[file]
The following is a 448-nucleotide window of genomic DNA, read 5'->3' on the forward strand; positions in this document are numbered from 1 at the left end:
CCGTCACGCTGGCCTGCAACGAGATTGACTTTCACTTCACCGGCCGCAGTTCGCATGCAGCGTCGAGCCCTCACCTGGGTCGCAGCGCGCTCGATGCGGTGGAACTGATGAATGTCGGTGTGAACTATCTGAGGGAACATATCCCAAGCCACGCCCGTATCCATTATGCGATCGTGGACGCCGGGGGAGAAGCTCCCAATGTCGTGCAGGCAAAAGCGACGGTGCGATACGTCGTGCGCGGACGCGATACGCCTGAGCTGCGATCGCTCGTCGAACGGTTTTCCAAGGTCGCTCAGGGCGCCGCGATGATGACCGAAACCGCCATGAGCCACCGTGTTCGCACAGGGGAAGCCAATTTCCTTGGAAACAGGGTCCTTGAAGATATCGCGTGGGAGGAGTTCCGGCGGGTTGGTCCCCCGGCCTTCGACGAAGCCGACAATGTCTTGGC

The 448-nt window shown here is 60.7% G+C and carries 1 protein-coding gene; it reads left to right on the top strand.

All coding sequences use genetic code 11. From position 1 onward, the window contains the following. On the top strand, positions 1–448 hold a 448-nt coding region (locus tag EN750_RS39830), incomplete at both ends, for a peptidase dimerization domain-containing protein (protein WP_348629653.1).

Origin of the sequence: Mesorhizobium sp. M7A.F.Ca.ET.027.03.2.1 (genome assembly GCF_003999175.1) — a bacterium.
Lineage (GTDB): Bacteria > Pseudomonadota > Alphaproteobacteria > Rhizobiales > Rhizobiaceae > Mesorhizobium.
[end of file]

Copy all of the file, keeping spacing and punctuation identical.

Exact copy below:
The following is a 448-nucleotide window of genomic DNA, read 5'->3' on the forward strand; positions in this document are numbered from 1 at the left end:
CCGTCACGCTGGCCTGCAACGAGATTGACTTTCACTTCACCGGCCGCAGTTCGCATGCAGCGTCGAGCCCTCACCTGGGTCGCAGCGCGCTCGATGCGGTGGAACTGATGAATGTCGGTGTGAACTATCTGAGGGAACATATCCCAAGCCACGCCCGTATCCATTATGCGATCGTGGACGCCGGGGGAGAAGCTCCCAATGTCGTGCAGGCAAAAGCGACGGTGCGATACGTCGTGCGCGGACGCGATACGCCTGAGCTGCGATCGCTCGTCGAACGGTTTTCCAAGGTCGCTCAGGGCGCCGCGATGATGACCGAAACCGCCATGAGCCACCGTGTTCGCACAGGGGAAGCCAATTTCCTTGGAAACAGGGTCCTTGAAGATATCGCGTGGGAGGAGTTCCGGCGGGTTGGTCCCCCGGCCTTCGACGAAGCCGACAATGTCTTGGC

The 448-nt window shown here is 60.7% G+C and carries 1 protein-coding gene; it reads left to right on the top strand.

All coding sequences use genetic code 11. From position 1 onward, the window contains the following. On the top strand, positions 1–448 hold a 448-nt coding region (locus tag EN750_RS39830), incomplete at both ends, for a peptidase dimerization domain-containing protein (protein WP_348629653.1).

Origin of the sequence: Mesorhizobium sp. M7A.F.Ca.ET.027.03.2.1 (genome assembly GCF_003999175.1) — a bacterium.
Lineage (GTDB): Bacteria > Pseudomonadota > Alphaproteobacteria > Rhizobiales > Rhizobiaceae > Mesorhizobium.